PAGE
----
SirTheory’s Treatise on Life

(opinions on just about anything)

Royal – My Dear

Tooth and Nail Records is often unjustly categorized as just a Christian label releasing bland music like Thousand Foot Krutch and Hawk Nelson. Yet in the mid-to-late-90s Tooth and Nail was releasing a whole slew of interesting indie rock (what was, at that time, considered “alternative rock”). I mean, Tooth and Nail was the launching pad of The Danielson Famile for crying out loud. The Danielson Famile was directly related to the rise of Sufjan Stevens. Yes, that Sufjan Stevens. While The Danielson Famile has become Pitchfork Media indie darlings, there were many other deserving artists released through Tooth and Nail who never got the slightest attention from the mainstream media or the Christian media.

Royal was a band from Norway who released only one album. While they were never really signed to Tooth and Nail, it was Tooth and Nail who released the album to the United States. The album released without any real fanfare, other than a couple of good album reviews in the edgier Christian music magazines (Tidal Wave, 7 Ball). Their one claim to fame was that the one guitar player had been Extol’s guitar player before Extol was signed.

The core of Royal is the brother-sister duo Emil (the ex-Extol guy) and Elvira Nikolaisen, although the band is five members deep. Emil went on to form the noisy shoegaze band, Serena Maneesh (which, interestingly, did make one of Pitchfork’s yearly top-50 lists) and Elvira is now a Norwegian pop singer. Yet neither of them has managed to eclipse the grandeur that is Royal.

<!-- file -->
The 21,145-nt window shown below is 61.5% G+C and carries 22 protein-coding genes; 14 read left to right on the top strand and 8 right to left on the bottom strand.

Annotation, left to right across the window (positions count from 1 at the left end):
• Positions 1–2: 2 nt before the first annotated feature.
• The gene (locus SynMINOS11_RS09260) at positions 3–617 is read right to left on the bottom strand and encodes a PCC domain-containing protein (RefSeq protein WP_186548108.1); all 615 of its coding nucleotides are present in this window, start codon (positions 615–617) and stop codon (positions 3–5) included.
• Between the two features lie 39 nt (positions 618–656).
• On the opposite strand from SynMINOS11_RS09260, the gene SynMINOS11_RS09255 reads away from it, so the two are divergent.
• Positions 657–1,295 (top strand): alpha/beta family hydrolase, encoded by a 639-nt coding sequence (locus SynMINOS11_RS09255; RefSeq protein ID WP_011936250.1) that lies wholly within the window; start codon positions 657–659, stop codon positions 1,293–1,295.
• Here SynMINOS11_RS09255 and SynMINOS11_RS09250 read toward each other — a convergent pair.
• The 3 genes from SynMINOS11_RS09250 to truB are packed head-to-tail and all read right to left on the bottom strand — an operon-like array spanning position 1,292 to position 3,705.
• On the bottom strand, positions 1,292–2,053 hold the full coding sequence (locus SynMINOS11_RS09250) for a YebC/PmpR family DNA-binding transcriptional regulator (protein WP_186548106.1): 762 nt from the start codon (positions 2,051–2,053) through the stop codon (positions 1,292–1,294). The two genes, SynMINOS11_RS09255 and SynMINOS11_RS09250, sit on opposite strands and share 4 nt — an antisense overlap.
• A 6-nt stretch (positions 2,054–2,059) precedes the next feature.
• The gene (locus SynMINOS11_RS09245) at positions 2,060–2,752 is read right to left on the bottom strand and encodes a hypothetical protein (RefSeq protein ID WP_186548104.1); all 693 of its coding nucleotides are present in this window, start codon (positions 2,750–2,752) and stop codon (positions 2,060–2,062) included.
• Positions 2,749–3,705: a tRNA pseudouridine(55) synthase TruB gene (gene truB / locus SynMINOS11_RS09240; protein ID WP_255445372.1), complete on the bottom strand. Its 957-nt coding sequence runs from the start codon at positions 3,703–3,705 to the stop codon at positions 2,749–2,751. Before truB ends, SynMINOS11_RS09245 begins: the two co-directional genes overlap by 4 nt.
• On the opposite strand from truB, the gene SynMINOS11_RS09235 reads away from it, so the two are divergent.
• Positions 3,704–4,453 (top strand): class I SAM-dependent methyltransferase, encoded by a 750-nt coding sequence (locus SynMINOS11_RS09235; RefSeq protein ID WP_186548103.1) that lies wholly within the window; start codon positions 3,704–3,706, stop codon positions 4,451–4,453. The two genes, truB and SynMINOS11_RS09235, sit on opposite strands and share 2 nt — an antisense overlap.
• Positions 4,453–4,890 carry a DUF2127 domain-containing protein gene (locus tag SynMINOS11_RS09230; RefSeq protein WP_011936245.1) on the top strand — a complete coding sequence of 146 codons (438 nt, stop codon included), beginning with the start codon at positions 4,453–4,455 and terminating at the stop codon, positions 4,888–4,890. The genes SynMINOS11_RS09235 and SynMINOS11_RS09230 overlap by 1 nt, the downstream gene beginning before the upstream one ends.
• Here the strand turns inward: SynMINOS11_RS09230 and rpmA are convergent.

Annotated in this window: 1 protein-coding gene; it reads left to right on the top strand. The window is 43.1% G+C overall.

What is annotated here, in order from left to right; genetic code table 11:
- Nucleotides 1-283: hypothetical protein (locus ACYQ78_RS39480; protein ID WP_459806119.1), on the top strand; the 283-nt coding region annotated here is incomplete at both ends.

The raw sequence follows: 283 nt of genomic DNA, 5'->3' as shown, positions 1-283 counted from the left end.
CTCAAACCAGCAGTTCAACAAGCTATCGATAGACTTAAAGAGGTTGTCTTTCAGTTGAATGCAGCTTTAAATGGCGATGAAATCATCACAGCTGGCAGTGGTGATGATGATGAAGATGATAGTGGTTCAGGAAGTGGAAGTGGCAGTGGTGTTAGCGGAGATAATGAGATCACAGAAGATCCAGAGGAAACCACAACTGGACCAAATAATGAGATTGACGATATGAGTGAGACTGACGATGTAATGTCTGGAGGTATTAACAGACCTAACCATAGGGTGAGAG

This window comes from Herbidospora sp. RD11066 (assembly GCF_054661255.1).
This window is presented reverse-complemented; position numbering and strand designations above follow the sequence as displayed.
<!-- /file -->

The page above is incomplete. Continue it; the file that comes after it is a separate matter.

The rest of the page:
Elvira handles most of the lead vocals, a laid back croon that you might expect to hear with Over The Rhine. The music Emil backs her with is certainly a far cry from the folk pop of Over The Rhine. A cacophony composed of loud, roaring guitars and a crash symbol used so frequently that it could ring in the apocalypse.

Yet it will turn on a dime so suddenly that your head is left in a swirl. The roar drops completely and they craft silence. Not a pure silence as Elvira continues to croon and the drums tap out a bare bones beat, accompanied by a slowly plucked guitar. Time might be lost track of as things slowly build. All of a sudden three or four minutes have passed with this growing quietness before, just as suddenly, the roar returns.

My Dear can’t be listened to quietly. The stereo has to be cranked in order to prevent the quiet parts from fading completely away. I can’t think of any other album which has two completely distinct personalities and such a difference in volume. This makes comparisons difficult to come by, however, it is hard to imagine that Sonic Youth wasn’t a huge influence on what Royal accomplished. I would like to see someone slip Thurston Moore a copy with a request to re-release it. My Dear would be right at home on his record label while being different enough from Sonic Youth to be more than just a repetitive blip.


September 5, 2007 - Posted by | Music

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